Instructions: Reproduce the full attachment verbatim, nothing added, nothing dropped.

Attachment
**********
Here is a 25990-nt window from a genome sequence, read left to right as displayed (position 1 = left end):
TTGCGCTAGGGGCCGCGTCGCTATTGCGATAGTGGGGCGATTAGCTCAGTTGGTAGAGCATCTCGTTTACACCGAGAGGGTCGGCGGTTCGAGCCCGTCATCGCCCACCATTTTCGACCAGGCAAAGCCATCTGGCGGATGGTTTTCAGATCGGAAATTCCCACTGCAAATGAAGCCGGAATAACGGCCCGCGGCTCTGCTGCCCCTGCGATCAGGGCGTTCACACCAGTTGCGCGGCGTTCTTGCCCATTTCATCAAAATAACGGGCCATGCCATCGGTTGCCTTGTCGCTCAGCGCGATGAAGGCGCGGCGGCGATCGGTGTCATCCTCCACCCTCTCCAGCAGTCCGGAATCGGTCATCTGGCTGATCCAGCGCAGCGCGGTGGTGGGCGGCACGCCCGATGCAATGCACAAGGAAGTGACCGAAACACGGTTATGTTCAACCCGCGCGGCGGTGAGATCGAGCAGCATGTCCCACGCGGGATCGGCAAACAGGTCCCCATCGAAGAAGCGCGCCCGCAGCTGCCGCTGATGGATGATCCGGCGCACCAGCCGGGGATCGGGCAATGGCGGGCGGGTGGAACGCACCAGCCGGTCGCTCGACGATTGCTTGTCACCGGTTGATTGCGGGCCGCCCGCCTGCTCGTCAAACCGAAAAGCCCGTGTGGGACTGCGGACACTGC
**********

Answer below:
Here is a 25990-nt window from a genome sequence, read left to right as displayed (position 1 = left end):
TTGCGCTAGGGGCCGCGTCGCTATTGCGATAGTGGGGCGATTAGCTCAGTTGGTAGAGCATCTCGTTTACACCGAGAGGGTCGGCGGTTCGAGCCCGTCATCGCCCACCATTTTCGACCAGGCAAAGCCATCTGGCGGATGGTTTTCAGATCGGAAATTCCCACTGCAAATGAAGCCGGAATAACGGCCCGCGGCTCTGCTGCCCCTGCGATCAGGGCGTTCACACCAGTTGCGCGGCGTTCTTGCCCATTTCATCAAAATAACGGGCCATGCCATCGGTTGCCTTGTCGCTCAGCGCGATGAAGGCGCGGCGGCGATCGGTGTCATCCTCCACCCTCTCCAGCAGTCCGGAATCGGTCATCTGGCTGATCCAGCGCAGCGCGGTGGTGGGCGGCACGCCCGATGCAATGCACAAGGAAGTGACCGAAACACGGTTATGTTCAACCCGCGCGGCGGTGAGATCGAGCAGCATGTCCCACGCGGGATCGGCAAACAGGTCCCCATCGAAGAAGCGCGCCCGCAGCTGCCGCTGATGGATGATCCGGCGCACCAGCCGGGGATCGGGCAATGGCGGGCGGGTGGAACGCACCAGCCGGTCGCTCGACGATTGCTTGTCACCGGTTGATTGCGGGCCGCCCGCCTGCTCGTCAAACCGAAAAGCCCGTGTGGGACTGCGGACACTGC